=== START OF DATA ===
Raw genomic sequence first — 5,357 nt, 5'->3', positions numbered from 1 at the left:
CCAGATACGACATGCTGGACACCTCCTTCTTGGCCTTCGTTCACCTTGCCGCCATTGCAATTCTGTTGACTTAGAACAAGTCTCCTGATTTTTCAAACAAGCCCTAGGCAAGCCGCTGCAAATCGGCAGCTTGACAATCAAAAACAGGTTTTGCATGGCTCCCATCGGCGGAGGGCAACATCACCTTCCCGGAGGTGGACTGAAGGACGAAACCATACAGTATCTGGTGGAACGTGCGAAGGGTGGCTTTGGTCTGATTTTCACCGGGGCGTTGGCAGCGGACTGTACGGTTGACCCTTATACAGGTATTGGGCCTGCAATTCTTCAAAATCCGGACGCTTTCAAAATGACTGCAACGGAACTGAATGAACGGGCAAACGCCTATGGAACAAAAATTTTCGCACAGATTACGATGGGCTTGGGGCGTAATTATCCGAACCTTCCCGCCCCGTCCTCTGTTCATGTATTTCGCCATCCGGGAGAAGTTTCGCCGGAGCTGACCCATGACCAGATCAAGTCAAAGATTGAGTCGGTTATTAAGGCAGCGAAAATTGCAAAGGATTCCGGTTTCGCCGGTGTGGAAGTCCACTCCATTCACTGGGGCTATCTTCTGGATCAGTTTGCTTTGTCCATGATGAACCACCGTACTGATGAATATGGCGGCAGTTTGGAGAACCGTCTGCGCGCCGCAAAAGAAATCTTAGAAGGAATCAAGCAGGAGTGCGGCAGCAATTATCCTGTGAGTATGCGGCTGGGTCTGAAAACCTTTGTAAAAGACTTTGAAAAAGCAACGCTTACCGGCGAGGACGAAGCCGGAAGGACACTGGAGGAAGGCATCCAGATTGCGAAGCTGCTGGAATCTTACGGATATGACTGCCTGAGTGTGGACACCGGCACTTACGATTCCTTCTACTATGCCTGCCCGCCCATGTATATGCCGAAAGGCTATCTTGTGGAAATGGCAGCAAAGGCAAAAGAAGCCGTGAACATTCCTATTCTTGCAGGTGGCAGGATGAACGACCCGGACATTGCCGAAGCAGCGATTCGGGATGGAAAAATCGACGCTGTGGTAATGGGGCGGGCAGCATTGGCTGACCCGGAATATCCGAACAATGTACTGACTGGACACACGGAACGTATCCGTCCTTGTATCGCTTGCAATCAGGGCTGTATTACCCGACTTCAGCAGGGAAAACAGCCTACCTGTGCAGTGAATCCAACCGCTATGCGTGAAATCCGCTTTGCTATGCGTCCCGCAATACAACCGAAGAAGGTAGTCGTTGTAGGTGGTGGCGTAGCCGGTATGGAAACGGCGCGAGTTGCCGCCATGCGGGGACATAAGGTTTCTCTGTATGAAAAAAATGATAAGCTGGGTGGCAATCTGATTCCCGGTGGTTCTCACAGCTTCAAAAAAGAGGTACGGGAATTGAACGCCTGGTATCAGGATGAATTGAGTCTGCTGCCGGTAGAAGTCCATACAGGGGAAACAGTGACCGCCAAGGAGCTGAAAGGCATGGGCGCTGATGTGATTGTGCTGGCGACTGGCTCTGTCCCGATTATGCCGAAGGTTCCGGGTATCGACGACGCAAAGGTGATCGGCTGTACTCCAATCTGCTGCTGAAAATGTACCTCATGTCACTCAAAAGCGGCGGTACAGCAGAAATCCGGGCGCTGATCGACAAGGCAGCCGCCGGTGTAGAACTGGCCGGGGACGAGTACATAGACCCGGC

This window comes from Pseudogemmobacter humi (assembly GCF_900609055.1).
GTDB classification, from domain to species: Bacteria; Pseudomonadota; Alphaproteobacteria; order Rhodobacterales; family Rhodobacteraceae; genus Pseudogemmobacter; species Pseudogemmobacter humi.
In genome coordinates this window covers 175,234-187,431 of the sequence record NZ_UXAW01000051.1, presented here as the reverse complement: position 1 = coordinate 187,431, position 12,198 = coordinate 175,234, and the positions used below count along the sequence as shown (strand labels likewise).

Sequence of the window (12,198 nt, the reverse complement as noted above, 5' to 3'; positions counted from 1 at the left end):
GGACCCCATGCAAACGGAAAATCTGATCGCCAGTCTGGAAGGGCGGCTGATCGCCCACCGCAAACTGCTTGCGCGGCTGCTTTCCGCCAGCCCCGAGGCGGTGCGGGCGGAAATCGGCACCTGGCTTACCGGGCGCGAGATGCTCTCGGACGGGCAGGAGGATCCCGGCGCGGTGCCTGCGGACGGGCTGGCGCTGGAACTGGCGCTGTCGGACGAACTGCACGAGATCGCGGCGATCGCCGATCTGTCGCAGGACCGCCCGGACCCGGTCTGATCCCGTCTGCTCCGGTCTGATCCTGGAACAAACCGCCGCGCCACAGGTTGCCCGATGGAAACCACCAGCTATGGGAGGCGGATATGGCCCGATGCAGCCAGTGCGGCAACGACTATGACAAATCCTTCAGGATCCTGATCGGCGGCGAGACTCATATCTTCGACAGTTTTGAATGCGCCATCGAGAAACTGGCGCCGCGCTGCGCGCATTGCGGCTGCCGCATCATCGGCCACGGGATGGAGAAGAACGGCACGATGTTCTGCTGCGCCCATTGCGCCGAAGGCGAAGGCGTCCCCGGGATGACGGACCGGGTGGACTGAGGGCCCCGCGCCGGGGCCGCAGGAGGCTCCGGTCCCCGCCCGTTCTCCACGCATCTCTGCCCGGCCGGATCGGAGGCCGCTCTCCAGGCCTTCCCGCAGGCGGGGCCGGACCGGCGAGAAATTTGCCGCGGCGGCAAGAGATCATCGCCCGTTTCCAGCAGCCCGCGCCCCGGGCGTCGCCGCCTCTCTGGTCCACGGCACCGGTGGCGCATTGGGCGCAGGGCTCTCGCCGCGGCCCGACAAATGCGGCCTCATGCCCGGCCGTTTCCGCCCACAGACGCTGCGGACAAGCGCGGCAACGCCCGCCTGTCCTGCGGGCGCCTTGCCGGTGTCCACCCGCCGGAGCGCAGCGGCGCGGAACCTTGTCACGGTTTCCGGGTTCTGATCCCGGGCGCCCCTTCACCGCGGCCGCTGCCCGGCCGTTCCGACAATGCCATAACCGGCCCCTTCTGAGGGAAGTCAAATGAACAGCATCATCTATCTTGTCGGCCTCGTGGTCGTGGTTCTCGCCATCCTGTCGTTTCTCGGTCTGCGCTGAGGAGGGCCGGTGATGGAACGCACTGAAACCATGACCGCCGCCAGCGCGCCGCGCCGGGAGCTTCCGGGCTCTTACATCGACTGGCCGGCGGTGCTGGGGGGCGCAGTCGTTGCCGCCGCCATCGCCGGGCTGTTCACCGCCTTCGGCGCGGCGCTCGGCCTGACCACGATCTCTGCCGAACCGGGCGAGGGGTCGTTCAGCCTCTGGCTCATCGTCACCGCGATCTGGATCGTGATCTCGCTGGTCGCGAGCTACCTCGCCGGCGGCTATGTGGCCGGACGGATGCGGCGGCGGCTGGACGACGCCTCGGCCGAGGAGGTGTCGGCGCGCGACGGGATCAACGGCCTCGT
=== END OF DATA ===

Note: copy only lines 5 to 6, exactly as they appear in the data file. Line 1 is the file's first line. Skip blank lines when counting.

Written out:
In genome coordinates this window covers 175,234-187,431 of the sequence record NZ_UXAW01000051.1, presented here as the reverse complement: position 1 = coordinate 187,431, position 12,198 = coordinate 175,234, and the positions used below count along the sequence as shown (strand labels likewise).

Sequence of the window (12,198 nt, the reverse complement as noted above, 5' to 3'; positions counted from 1 at the left end):